Yes, EDS is an inherited disorder, but it can also happen by chance in people who have no family history of the disease.
COL5A1, COL5A2, COL1A1, COL3A1, TNXB, PLOD1, COL1A2, FKBP14, and ADAMTS2 are some of the genes that can trigger Ehlers-Danlos syndromes (EDS). In certain families, however, the underlying genetic cause is unclear.
Collagen is a protein that gives connective tissues in the body structure and strength. Collagen structure, development, and processing are all affected by mutations in these genes, as are proteins that interact with collagen. Collagen deficiency may cause EDS symptoms by weakening connective tissues in the skin, bones, blood vessels, and organs.
A more comprehensive list of genes linked to EDS can be found on the Ehlers-Danlos Society’s website.
Genetics and genetic evolution of EDS
Ehlers-Danlos syndrome (EDS) is a group of hereditary heterogeneous disorders characterized by a loss of skin, joints, and other connective tissue tensile strength and integrity.
Abnormal collagen synthesis causes hyperextensibility of the skin, hypermobility of the joints, and tissue fragility, as shown by quick bruising and delayed wound healing with atrophic scarring in this community of connective-tissue disorders. EDS may be diagnosed by laboratory tests or a clinical review, depending on the type. Preventative steps should be taken after the syndrome has been detected.
Hippocrates’ medical writings, dating back to 400 BCE, were the first to identify people with lax joints and numerous scars. Dr A. Tschernogobow, a Russian dermatologist, submitted two case studies to the Moscow Venereology and Dermatology Society in 1892. The patients had loose, brittle skin and hypermobile big joints. His work is the first to provide a comprehensive clinical overview of EDS.
Additional clinical case studies by two physicians gave rise to the syndrome’s name: Edvard Ehlers, a Danish dermatologist in 1901, and Henri-Alexandre Danlos, a French physician with experience in the chemistry of skin disorders, in 1908. Both physicians correctly delineated the phenotypic characteristics of this category of inherited disorders by combining the relevant features of the condition. Ehlers-Danlos syndrome was first named in 1936.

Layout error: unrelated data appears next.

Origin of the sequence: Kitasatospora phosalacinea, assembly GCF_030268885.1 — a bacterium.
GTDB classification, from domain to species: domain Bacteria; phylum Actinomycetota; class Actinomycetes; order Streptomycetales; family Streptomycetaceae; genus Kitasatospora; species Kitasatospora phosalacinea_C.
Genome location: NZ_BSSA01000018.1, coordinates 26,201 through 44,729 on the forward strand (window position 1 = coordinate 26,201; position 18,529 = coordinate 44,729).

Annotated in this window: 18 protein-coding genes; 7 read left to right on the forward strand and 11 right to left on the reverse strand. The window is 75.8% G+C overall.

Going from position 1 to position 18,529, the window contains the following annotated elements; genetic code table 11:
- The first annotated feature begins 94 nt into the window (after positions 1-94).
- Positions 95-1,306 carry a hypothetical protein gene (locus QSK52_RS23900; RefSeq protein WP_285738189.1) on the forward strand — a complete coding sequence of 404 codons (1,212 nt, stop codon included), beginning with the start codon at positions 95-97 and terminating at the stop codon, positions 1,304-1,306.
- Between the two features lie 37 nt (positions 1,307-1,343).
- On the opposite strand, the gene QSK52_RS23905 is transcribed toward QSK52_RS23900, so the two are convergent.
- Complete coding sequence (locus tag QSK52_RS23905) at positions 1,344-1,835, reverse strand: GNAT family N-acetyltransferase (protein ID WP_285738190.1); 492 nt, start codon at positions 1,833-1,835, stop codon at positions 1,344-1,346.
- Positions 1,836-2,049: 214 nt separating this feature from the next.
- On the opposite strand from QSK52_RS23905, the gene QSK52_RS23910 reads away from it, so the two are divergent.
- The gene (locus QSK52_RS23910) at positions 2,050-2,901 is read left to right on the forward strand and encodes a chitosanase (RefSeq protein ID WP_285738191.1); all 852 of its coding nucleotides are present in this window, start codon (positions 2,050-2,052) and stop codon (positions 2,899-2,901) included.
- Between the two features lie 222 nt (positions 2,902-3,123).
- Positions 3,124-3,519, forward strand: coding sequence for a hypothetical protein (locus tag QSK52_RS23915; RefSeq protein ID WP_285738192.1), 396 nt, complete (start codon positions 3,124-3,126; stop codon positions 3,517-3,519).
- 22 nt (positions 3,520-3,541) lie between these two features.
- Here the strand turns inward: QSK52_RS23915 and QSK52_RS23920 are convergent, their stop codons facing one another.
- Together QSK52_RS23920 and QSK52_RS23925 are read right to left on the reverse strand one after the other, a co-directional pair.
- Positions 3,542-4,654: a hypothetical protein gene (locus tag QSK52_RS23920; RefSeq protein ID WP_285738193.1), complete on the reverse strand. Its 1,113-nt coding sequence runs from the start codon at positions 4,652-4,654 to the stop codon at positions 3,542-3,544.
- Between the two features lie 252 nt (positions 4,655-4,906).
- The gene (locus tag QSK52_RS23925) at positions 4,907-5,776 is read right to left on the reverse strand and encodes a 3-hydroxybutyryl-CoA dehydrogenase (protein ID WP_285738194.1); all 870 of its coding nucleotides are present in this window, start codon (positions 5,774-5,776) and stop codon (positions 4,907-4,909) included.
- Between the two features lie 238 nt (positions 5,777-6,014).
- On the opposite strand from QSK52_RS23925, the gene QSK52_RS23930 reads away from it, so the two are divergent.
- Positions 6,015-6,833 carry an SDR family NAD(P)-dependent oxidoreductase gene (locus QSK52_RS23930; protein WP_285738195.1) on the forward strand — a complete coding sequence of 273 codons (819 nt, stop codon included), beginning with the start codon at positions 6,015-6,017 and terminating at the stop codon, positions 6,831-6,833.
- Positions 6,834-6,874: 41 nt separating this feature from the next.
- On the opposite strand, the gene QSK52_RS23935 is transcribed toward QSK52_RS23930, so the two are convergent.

Some EDS patients can perform impressive, almost impossible contortions that pique the interest of onlookers. Niccolo Paganini (1782-1840), the popular Italian violinist, had EDS phenotypic characteristics and was capable of miraculous feats in his playing due to his hypermobile and loose joints.
Historians identified performers with EDS characteristics who showed their hyperextensible tricks publicly in circuses and travelling shows in the late 1800s. Some became popular, earning monikers like “The India Rubber Guy,” “The Elastic Lady,” and “The Human Pretzel.”
When patients with clinical abilities like these are detected on physical examination, it raises suspicion about the diagnosis. Unfortunately, EDS patients are often misdiagnosed for years.
Low-resistance exercise should be recommended for EDS patients to help improve muscle tone and strengthen loose joints. Physical therapy led by a physician with expertise dealing with patients who have connective-tissue abnormalities and joint pain can be very beneficial in long-term health management.
Patients with EDS should be taught to avoid heavy lifting and other movements that put undue pressure or stress on their already hypermobile joints (e.g., finger hyperextension that occurs with pushing off a wall with the palms of the hands). Advise patients to prevent joint hyperextension or joint locking from reducing joint trauma.
Fractures and dislocated joints can need surgery to be corrected. It is highly recommended that wound closure be done with staples or tape rather than stitches.
One of the most important aspects of EDS care is comprehensive and precise genetic therapy. Provide comprehensive information to the family about EDS’s inheritance pattern and recurrence risks, as well as a list of at-risk family members. Regardless of whether signs or symptoms are indicated by family history, screen relevant family members for subtle signs and symptoms of this disease.